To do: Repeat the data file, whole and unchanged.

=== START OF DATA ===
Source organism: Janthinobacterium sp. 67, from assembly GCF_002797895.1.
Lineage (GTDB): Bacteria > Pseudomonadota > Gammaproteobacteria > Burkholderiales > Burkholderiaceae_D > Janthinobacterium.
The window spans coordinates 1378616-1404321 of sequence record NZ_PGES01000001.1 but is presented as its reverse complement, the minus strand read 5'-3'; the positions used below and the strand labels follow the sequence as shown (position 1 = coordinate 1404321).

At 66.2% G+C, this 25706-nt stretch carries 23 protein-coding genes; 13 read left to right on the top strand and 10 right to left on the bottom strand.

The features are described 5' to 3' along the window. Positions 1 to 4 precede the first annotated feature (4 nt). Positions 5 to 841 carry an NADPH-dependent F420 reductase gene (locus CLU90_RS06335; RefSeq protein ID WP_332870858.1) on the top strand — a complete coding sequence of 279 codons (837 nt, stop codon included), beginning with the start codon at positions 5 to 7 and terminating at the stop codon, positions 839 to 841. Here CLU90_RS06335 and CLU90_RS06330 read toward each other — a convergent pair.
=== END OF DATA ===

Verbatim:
Source organism: Janthinobacterium sp. 67, from assembly GCF_002797895.1.
Lineage (GTDB): Bacteria > Pseudomonadota > Gammaproteobacteria > Burkholderiales > Burkholderiaceae_D > Janthinobacterium.
The window spans coordinates 1378616-1404321 of sequence record NZ_PGES01000001.1 but is presented as its reverse complement, the minus strand read 5'-3'; the positions used below and the strand labels follow the sequence as shown (position 1 = coordinate 1404321).

At 66.2% G+C, this 25706-nt stretch carries 23 protein-coding genes; 13 read left to right on the top strand and 10 right to left on the bottom strand.

The features are described 5' to 3' along the window. Positions 1 to 4 precede the first annotated feature (4 nt). Positions 5 to 841 carry an NADPH-dependent F420 reductase gene (locus CLU90_RS06335; RefSeq protein ID WP_332870858.1) on the top strand — a complete coding sequence of 279 codons (837 nt, stop codon included), beginning with the start codon at positions 5 to 7 and terminating at the stop codon, positions 839 to 841. Here CLU90_RS06335 and CLU90_RS06330 read toward each other — a convergent pair.